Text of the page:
Vessels and Nerves.—The arteries are derived from the sublingual artery, a branch of the lingual, and from the submental, a branch of the external maxillary. The nerves come from the lingual, chorda tympani, and the external maxillary plexus, through a branch of the submaxillary ganglion which joins the lingual, and is conveyed by it to the gland. The secretory fibres run in the chorda tympani nerve, and thence through the submaxillary ganglion to the gland.

The glandula lingualis anterior (Blandini, Nuhni) has been described with the tongue.

Structure of the Salivary Glands (Fig. 900). — Each of the principal salivary glands consists of a number of lobules, loosely united together by connective tissue. From each of them one or more ducts emerge. Each duct when traced onwards divides into branches, which terminate in a group of saccular or tubular alveoli.

The epithelium lining the ducts is columnar in character, but becomes flattened at the junction with the alveoli.

The epithelium lining the alveoli shows different characters in different glands. In the parotid, and the small salivary glands of the vallate papillæ in which the secretion is watery or albuminous, the cells are uniform in character, and of small size. When the gland is at rest, the cells are filled with small granules, which when the secretion is poured out are transformed into the gland ferment (ptyalin). After secretion, only the deeper parts of the cells show the presence of granules. The nuclei are rounded, and lie near the centre of the cells. In the sublingual, labial, buccal, and other glands of the mouth and palate the secretion is of a mucous character and the cells are larger, and the nuclei are placed deeply. The cells appear clear and swollen unless special methods of preparation are employed. In such cases, e.g., when examined in serum, the cells are seen to contain large and distinct granules of mucigen which in secretion are transformed into mucus.

In the submaxillary gland and the anterior lingual gland both varieties of cells are present. In these cases, the larger, clear mucous cells line the cavity of the alveolus, and the smaller granular serous cells are arranged upon the basement membrane, deep to the former cells, in crescentic masses, termed the crescents or demilunes of Gianuzzi. They communicate with the cavity of the alveolus by small channels between adjacent mucous cells.

After secretion, the mucous cells become smaller, and stain more deeply than when loaded with mucigen before secretion.

PHARYNX. The pharynx is the expanded upper portion of the alimentary canal which lies posterior to and communicates with the mouth, the larynx, and the nasal.cavities, and is continuous inferiorly with the superior end of the cesophagus or gullet (Fig. 901).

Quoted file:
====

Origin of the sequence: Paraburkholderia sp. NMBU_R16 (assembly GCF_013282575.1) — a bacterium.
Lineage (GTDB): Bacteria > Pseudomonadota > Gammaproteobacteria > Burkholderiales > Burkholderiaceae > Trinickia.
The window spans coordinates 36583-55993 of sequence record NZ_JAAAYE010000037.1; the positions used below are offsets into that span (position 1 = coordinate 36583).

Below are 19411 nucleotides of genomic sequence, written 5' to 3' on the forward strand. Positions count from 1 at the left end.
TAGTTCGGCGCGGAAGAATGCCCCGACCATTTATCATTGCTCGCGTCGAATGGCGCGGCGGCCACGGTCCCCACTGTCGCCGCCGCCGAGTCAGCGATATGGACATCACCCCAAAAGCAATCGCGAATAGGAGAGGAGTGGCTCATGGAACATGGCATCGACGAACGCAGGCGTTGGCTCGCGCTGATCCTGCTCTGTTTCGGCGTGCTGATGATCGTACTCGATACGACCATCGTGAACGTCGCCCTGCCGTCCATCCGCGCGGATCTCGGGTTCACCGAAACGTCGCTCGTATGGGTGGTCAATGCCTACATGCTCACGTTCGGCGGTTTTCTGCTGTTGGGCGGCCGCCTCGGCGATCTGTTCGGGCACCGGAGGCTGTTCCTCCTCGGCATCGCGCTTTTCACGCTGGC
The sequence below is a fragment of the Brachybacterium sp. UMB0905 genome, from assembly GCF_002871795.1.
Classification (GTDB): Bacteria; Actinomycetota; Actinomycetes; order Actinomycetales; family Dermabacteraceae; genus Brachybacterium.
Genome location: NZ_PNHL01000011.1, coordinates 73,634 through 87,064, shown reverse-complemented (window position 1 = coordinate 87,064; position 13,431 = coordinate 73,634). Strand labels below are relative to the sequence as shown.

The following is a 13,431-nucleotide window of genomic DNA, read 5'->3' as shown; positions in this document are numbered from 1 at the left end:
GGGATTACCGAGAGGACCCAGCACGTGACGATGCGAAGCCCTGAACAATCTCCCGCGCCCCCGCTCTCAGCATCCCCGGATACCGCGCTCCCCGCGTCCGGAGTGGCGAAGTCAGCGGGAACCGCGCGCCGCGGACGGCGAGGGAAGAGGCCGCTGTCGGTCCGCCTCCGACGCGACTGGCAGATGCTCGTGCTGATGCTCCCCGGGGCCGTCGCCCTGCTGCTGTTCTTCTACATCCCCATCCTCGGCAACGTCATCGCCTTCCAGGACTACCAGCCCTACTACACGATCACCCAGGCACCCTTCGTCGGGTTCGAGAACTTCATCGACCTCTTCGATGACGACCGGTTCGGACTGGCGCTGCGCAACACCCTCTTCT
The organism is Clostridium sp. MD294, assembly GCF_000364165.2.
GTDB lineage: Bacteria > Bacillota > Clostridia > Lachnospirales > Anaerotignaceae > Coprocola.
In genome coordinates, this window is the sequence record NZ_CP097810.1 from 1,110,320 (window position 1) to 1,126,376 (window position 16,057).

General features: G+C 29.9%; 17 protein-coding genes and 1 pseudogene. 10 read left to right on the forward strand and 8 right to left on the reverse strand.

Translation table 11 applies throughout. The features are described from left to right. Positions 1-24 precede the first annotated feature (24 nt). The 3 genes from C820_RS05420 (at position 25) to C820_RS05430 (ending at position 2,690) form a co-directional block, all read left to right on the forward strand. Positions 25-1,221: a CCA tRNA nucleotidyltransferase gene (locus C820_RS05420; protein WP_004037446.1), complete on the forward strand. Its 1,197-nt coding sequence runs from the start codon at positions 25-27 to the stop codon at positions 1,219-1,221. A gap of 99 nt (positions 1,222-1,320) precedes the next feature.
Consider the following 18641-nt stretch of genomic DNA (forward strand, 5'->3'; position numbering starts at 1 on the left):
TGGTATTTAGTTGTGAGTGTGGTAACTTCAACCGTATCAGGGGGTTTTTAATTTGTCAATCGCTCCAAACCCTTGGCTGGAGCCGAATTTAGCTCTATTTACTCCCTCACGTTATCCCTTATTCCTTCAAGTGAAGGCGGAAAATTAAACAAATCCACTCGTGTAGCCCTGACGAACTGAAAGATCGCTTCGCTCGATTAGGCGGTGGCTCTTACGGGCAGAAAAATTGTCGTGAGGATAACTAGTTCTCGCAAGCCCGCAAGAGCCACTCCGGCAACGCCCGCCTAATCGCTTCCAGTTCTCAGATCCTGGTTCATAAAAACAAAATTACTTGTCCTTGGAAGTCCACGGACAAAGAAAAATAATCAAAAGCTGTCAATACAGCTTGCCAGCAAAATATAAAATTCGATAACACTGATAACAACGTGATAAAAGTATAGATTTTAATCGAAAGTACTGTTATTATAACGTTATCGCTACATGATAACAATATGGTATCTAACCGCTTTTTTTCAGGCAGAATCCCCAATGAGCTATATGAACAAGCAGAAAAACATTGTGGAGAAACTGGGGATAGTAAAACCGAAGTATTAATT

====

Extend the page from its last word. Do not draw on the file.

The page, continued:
It extends from the base of the skull, above, to the level of the sixth cervical vertebra (Fig. 903) and the lower border of the cricoid cartilage, below.

Its total length varies from 5 to 5! inches (12.5 to 14:0 cm.).

The inferior portion alone, that is, the parts lying opposite and inferior to the opening of the mouth, is functionally a part of the alimentary canal, for the portion above the level of the soft palate is used for respiration only.

It is, however, convenient to study the structure and relations of the whole of the pharynx at once.

Structurally the pharynx is a fibro-muscular bag, of conical form, wide above and narrow below. The wall of the superior part of the pharynx, in the region of the base of the skull, is firmly attached to the surrounding bony structures, especially around the orifice of the choanæ, and hence in this superior portion of the pharynx there is a permanent cavity containing air.

The lower portion gradually assumes a more tubular form, and the anterior and posterior walls approach one another, so that below the level of the opening of the larynx they are in contact with one another, and the cavity is reduced to a slit, except during the passage of food.

Dimensions of the Pharynx.-- From the fornix pharyngis, i.e. the highest part of the roof, to the superior surface of the soft palate at its junction with the hard palate, measures about 11 inches, or 3 cm. The vertical extent of the oral part of the pharynx is about 21 inches, or 6 cm., and that of the laryngeal part is about 24 inches, or 7 cm.

The inferior end of the pharynx is usually about 5$ to 6} inches from the margins of the incisor tooth, in a line passing through the cavities of the mouth and of the oral and laryngeal parts of the pharynx.

The other diameters are as follows: the antero- posterior diameter (depth) of the superior